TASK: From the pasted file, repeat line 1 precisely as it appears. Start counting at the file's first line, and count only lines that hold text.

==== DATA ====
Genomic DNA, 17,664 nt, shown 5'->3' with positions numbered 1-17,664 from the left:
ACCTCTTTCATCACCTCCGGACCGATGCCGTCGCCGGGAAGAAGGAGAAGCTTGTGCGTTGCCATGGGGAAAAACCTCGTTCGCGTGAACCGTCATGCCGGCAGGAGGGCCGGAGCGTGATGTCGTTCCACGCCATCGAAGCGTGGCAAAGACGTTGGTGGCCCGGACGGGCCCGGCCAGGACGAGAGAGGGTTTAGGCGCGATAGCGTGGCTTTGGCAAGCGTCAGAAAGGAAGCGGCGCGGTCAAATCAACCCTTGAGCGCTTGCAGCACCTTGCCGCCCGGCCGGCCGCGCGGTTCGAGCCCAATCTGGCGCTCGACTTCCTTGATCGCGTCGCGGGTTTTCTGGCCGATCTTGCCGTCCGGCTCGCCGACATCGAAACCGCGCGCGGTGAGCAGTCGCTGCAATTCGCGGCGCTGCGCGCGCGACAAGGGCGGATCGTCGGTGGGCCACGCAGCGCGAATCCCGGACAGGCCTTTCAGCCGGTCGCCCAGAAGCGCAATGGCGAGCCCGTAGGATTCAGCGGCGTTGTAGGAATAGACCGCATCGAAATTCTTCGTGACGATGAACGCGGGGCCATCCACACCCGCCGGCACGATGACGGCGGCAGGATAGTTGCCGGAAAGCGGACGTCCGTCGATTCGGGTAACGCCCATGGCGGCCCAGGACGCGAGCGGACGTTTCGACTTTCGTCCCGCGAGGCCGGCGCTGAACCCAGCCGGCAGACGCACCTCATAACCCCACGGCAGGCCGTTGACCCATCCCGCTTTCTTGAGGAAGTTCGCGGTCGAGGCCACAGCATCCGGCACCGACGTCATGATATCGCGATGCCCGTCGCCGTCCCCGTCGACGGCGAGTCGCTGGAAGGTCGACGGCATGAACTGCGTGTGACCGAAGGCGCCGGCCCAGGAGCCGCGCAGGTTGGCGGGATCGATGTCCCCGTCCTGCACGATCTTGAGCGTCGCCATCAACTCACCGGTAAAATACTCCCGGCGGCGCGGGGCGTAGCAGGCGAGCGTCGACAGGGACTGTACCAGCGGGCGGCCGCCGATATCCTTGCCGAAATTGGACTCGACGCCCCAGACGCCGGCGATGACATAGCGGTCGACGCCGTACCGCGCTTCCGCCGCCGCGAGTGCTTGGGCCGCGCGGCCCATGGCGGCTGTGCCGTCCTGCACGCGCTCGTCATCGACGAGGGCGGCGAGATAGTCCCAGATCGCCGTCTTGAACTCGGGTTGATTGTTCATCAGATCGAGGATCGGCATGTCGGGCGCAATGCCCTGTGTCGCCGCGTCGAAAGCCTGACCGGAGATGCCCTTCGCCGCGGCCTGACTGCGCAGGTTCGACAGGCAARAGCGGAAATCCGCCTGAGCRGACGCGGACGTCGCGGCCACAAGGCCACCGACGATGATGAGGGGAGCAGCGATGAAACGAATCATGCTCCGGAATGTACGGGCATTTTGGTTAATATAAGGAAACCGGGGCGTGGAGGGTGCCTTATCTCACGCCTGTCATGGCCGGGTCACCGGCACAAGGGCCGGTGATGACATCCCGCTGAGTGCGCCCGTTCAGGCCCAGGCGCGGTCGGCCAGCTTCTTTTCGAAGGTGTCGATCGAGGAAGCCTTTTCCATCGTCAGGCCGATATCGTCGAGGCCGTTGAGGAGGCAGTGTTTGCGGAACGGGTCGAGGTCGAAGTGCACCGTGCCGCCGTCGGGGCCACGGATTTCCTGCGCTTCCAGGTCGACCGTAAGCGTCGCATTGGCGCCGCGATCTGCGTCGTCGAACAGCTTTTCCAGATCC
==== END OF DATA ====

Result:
Genomic DNA, 17,664 nt, shown 5'->3' with positions numbered 1-17,664 from the left: